Robotic palletizers are becoming increasingly popular in medium- to smaller-sized distribution centers as they look to reduce labor costs, increase throughput, and improve reliability, safety and ergonomics.
These automated machines can significantly reduce the amount of time it takes pack product for freight shipment. Advanced palletizers can stack items of differing shapes, sizes and weights as well as a human could. Afterward, the items and pallet are shrink-wrapped to form a solid block, which can then be loaded for transit.
Palletizers come in a vast array of makes, models, types and sizes. Depending on the application, they can be as small as a single, mounted robotic arm, or a huge, complex machine the size of a house. Today’s palletizers are designed to be modular and scalable, so they can be quickly modified to serve other functions. This helps lengthen the lifecycle of the equipment, which in turn improves return on investment.
Safety and ergonomics is a particularly compelling reason for considering a palletizer, as repetitive strain injury (RSI) now accounts for almost 70% of all workplace injuries. As such, warehouse managers are looking to eliminate or reduce activities that cause these injuries. With a robotic palletizer, the amount of manual lifting is reduced significantly.
If you’re new to palletizing and are considering a robotic palletizer for your DC, here are some things you should consider:
1) Select carefully: Do a thorough analysis of your existing operation and determine which functions are best to automate. Take your time when evaluating which technologies will best serve your needs. Remember that you’ll likely need to invest in an accumulation conveyor to manage the flow of cases into and out of the palletizer, and possibly other pieces of equipment as well. Be sure you have a good handle on the total cost of the project, because it will likely require some degree of redesign for your center.
2) Size matters: If the function you’re looking to automate requires a large palletizer, be sure you have a big enough footprint for safe operation, with room for trucks and forklifts to get around the equipment. Remember that you’ll need to be able to access the palletizer from all sides for maintenance and repairs, so make sure you leave enough clearance near walls and ceilings. Also remember that palletizers can be heavy, so you might be required to have structural modifications done to the floor of your DC, which will add to the cost.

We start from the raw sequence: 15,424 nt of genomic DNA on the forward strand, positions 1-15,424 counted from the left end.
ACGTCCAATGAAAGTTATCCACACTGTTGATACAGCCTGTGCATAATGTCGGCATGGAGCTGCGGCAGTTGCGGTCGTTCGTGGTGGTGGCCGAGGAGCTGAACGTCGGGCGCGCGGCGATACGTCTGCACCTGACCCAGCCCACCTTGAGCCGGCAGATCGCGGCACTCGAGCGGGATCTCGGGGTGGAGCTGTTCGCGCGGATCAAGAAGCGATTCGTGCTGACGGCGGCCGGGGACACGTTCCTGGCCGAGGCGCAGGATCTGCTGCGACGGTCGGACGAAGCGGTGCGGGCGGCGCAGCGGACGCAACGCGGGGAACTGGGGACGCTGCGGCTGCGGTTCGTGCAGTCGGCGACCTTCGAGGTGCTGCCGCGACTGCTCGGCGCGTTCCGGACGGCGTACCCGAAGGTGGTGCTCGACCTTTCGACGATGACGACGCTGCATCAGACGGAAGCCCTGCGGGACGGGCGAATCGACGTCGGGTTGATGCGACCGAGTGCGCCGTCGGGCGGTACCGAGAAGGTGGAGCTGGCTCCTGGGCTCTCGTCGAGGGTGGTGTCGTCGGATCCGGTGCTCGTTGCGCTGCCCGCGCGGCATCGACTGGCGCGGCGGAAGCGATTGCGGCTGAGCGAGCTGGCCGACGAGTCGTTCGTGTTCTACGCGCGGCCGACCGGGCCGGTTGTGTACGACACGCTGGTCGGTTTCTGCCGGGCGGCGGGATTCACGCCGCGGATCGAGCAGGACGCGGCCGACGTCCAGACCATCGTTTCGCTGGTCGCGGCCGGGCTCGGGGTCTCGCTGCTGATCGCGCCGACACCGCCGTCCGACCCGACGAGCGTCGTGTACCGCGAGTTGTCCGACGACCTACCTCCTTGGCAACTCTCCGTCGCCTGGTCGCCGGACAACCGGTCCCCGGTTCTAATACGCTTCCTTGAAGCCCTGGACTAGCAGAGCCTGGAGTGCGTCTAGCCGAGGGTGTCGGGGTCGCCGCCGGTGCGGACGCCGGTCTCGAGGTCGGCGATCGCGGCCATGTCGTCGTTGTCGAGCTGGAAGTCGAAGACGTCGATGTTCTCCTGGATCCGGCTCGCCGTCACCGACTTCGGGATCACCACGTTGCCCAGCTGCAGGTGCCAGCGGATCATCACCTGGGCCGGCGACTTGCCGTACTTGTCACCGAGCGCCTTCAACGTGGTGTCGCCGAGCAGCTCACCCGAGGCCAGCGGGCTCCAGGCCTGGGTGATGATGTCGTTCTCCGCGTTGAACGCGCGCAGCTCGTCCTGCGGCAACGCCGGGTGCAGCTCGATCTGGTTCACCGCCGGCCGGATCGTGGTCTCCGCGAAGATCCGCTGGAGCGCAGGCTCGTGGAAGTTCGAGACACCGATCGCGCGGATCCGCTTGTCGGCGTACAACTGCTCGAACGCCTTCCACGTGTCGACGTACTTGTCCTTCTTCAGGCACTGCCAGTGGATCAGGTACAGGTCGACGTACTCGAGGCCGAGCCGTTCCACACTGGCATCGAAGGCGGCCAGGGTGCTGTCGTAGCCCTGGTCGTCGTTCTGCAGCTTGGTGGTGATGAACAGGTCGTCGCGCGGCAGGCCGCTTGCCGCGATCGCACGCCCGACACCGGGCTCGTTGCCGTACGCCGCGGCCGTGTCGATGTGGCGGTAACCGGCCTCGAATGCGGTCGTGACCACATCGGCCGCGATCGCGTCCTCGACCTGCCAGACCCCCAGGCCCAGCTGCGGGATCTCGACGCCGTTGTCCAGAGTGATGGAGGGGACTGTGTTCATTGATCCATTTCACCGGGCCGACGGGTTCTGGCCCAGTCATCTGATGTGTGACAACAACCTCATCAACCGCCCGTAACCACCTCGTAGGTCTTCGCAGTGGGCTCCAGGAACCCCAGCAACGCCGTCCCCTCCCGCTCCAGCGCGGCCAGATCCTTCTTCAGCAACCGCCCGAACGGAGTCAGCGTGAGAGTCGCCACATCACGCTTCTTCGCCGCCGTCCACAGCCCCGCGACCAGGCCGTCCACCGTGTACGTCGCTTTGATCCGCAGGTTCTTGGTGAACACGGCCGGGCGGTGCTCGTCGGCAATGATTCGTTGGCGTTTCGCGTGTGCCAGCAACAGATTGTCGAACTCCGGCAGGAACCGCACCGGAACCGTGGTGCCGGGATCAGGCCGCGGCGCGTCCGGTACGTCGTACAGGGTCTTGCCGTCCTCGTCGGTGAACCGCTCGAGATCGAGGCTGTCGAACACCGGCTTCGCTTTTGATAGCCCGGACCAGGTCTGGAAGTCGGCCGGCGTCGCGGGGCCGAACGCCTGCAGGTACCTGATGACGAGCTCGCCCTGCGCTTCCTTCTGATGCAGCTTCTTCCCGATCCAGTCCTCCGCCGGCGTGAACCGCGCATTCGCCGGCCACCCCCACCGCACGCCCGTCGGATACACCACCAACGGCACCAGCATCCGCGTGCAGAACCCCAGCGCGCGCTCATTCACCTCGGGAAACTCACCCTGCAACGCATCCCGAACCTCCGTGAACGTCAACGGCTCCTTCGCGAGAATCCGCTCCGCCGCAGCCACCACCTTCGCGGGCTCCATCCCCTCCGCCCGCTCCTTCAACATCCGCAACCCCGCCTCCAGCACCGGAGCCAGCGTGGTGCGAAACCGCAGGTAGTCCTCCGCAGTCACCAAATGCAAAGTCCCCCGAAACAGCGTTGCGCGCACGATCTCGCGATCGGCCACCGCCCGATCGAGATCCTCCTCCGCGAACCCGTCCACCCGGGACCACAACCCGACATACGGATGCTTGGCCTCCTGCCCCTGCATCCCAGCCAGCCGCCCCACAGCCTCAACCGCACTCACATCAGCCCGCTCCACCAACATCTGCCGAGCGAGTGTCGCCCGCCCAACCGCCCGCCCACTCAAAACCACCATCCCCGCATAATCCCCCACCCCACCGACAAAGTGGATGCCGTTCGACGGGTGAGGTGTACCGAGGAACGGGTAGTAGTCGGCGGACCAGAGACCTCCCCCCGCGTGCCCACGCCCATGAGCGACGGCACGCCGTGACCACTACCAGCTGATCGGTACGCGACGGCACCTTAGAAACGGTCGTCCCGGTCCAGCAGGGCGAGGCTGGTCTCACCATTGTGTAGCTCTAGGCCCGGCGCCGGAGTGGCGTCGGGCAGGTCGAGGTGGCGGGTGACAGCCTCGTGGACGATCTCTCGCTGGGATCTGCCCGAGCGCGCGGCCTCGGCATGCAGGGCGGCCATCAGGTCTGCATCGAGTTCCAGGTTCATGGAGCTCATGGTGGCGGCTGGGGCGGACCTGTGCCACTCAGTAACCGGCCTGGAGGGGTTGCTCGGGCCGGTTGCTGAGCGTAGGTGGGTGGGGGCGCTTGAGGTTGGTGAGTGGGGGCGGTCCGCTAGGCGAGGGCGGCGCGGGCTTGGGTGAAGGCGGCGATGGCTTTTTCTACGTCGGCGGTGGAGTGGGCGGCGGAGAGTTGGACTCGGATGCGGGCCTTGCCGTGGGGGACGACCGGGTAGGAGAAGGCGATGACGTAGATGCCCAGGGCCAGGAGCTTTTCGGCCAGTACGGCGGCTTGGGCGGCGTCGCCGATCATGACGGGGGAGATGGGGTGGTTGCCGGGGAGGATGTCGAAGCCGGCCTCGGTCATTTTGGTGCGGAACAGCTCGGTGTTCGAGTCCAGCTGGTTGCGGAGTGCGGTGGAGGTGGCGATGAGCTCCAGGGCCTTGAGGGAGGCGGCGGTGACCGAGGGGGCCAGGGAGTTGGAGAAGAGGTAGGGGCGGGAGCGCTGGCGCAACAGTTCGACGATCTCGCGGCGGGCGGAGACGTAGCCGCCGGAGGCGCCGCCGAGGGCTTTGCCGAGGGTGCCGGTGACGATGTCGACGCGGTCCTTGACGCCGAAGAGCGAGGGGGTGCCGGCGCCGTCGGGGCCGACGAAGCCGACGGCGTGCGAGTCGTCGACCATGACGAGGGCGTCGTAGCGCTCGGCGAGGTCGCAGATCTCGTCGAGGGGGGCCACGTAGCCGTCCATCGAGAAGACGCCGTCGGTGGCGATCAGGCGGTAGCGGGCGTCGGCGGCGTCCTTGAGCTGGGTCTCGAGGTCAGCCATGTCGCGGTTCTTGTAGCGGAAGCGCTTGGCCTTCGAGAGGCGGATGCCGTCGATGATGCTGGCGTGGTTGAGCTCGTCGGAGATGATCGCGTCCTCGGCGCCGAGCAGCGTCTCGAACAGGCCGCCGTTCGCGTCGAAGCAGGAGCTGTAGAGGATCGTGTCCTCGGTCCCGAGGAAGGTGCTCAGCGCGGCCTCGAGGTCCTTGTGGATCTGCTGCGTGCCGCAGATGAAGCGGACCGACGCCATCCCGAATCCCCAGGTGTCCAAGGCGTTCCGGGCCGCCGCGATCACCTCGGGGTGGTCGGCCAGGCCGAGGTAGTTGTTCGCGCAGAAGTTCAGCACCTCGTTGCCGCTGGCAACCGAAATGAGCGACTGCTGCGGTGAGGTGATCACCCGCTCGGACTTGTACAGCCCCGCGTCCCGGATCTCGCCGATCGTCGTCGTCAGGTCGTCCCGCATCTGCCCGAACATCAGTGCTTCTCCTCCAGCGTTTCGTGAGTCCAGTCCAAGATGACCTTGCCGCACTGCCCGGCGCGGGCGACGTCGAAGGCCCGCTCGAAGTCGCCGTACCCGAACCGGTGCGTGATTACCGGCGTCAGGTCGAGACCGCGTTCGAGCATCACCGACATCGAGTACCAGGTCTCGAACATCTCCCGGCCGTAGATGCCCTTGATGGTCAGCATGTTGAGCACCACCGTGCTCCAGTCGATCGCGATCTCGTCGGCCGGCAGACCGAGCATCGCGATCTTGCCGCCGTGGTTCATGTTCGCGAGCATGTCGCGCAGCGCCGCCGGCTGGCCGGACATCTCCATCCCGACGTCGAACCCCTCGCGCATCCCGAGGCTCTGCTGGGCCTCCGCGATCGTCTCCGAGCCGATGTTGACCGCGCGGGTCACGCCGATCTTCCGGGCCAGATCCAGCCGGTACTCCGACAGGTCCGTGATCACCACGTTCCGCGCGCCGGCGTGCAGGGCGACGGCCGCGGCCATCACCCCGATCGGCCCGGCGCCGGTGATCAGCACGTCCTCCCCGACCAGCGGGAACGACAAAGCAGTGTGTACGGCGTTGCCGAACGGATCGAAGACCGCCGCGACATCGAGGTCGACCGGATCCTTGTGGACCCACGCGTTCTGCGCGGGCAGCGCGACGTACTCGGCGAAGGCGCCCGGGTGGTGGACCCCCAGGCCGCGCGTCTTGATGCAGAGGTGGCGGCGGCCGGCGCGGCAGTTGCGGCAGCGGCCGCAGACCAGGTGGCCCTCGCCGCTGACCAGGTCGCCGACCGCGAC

3) Don’t skimp out: Remember that a palletizer is part of an ecosystem of equipment that automates your warehouse, and it relies on these other pieces of equipment to operate properly. If you fail to invest in related equipment that you feel is optional for your palletizer, you won’t get as much out of your investment.
4) Nothing beats a good service contract: Make sure you check out the fine print in your vendor’s maintenance and support program before you buy. Scheduled maintenance is critical to the reliability and proper operation of your system. If you are using a proprietary system, be sure your service provider keeps the parts you need in stock.
As long as proper needs assessment is undertaken, a palletizer is almost always an investment that pays off. And as the technology gets better, and companies continue to seek to automate processes, one can be certain that these robotic workhorses will be turning up in more DCs in the years to come.